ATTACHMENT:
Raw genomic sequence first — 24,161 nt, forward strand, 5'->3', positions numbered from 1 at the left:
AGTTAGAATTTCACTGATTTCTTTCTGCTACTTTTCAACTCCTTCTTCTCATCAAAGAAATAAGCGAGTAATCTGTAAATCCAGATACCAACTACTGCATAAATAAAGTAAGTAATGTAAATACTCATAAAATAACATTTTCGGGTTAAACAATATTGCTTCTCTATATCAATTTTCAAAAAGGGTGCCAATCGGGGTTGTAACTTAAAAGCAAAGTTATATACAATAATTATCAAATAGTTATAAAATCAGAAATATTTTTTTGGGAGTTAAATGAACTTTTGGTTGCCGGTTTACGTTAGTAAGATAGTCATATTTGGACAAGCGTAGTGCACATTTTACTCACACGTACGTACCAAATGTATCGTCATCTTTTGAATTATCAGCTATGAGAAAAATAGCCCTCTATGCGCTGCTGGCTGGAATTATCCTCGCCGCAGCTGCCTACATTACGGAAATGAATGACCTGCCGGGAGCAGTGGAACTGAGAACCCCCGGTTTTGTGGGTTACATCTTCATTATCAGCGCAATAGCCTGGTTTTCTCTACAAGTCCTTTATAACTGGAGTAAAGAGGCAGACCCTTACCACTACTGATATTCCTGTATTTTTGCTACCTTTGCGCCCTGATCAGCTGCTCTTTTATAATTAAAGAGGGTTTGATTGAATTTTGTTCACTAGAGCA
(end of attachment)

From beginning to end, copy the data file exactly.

Raw genomic sequence first — 24,161 nt, forward strand, 5'->3', positions numbered from 1 at the left:
AGTTAGAATTTCACTGATTTCTTTCTGCTACTTTTCAACTCCTTCTTCTCATCAAAGAAATAAGCGAGTAATCTGTAAATCCAGATACCAACTACTGCATAAATAAAGTAAGTAATGTAAATACTCATAAAATAACATTTTCGGGTTAAACAATATTGCTTCTCTATATCAATTTTCAAAAAGGGTGCCAATCGGGGTTGTAACTTAAAAGCAAAGTTATATACAATAATTATCAAATAGTTATAAAATCAGAAATATTTTTTTGGGAGTTAAATGAACTTTTGGTTGCCGGTTTACGTTAGTAAGATAGTCATATTTGGACAAGCGTAGTGCACATTTTACTCACACGTACGTACCAAATGTATCGTCATCTTTTGAATTATCAGCTATGAGAAAAATAGCCCTCTATGCGCTGCTGGCTGGAATTATCCTCGCCGCAGCTGCCTACATTACGGAAATGAATGACCTGCCGGGAGCAGTGGAACTGAGAACCCCCGGTTTTGTGGGTTACATCTTCATTATCAGCGCAATAGCCTGGTTTTCTCTACAAGTCCTTTATAACTGGAGTAAAGAGGCAGACCCTTACCACTACTGATATTCCTGTATTTTTGCTACCTTTGCGCCCTGATCAGCTGCTCTTTTATAATTAAAGAGGGTTTGATTGAATTTTGTTCACTAGAGCA